Ulla von Brandenburg: Neue Alte Welt review
- Talitha Kotzé
- 20 April 2011
The German artist's 'Chorspiel' provides a mesmerising centrepiece to this exhibition
German artist Ulla von Brandenburg’s exhibition Neue Alte Welt (New Old World) consists of three parts: a short film, a wall painting of a theatre hall, and a collection of objects that act as theatrical props.
‘Chorspiel’ is part-opera, part-performance, part beautifully shot black-and-white film. A family of four – an elderly woman, an elderly man, a middle-aged woman and a young woman – are visited by a young man, the Wanderer. Trapped in a situation unknown to the viewer, as if under a spell in a folk legend, the characters act with purpose, but without sensibility. The Wanderer, a solitary figure on a quest for fulfilment, arrives with a closed box, perhaps a symbol of hope to break the spell and to set them free. What unfolds seems cyclical and we are not sure to what extent the young man is implicated in this entrapment.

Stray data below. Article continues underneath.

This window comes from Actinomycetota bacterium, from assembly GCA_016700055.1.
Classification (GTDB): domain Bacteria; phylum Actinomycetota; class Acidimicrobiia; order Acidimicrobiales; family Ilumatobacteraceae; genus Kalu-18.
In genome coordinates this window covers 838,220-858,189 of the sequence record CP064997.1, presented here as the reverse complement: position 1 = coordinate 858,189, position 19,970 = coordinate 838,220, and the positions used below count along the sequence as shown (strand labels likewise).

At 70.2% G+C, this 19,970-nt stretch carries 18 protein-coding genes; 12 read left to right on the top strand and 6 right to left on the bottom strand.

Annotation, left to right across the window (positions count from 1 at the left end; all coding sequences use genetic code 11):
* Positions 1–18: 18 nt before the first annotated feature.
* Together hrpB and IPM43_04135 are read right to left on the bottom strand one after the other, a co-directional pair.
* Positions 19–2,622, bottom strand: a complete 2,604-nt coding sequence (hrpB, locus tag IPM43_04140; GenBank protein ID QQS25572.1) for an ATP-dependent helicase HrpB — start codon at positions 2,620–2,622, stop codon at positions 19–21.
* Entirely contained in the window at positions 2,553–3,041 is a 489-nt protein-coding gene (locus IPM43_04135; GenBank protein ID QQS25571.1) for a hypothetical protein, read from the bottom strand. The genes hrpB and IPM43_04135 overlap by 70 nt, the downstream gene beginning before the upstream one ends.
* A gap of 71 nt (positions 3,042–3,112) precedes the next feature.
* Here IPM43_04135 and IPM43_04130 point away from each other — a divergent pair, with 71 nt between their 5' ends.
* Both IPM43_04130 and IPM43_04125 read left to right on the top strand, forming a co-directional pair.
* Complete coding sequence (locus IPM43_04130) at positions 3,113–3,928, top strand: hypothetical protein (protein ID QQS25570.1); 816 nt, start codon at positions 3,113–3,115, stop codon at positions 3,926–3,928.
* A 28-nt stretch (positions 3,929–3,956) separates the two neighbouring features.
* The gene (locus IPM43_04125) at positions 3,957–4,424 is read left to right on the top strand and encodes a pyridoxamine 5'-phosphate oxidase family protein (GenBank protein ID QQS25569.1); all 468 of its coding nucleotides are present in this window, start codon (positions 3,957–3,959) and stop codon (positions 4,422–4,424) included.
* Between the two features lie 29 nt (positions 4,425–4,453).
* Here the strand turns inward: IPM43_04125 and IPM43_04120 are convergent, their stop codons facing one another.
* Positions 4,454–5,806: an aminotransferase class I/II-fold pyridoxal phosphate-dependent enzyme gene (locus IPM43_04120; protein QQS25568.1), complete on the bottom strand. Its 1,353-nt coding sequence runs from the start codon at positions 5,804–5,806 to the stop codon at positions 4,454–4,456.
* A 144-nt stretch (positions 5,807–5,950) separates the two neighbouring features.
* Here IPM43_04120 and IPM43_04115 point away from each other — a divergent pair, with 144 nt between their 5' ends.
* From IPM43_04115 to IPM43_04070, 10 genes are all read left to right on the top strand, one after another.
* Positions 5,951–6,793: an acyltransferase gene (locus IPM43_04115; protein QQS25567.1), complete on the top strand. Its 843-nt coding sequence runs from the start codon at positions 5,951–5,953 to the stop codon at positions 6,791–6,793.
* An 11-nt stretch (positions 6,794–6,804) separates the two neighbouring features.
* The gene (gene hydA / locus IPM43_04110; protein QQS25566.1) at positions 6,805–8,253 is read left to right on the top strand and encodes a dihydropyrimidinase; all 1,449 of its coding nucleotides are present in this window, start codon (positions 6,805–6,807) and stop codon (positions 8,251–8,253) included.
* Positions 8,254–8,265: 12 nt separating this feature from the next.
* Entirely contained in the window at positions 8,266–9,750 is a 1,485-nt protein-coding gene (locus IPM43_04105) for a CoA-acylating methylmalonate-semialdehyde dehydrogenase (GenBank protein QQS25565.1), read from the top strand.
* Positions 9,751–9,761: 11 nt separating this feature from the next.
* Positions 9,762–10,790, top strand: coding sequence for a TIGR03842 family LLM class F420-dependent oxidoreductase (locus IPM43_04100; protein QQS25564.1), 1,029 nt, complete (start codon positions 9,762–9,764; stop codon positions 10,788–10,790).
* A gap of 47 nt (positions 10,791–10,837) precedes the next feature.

Still mesmerised by the accomplished film, we wander upstairs to find a collection of objects. Some make links with the film, but others seem far removed and break the spell.
The Common Guild, Glasgow, until Sat 21 May.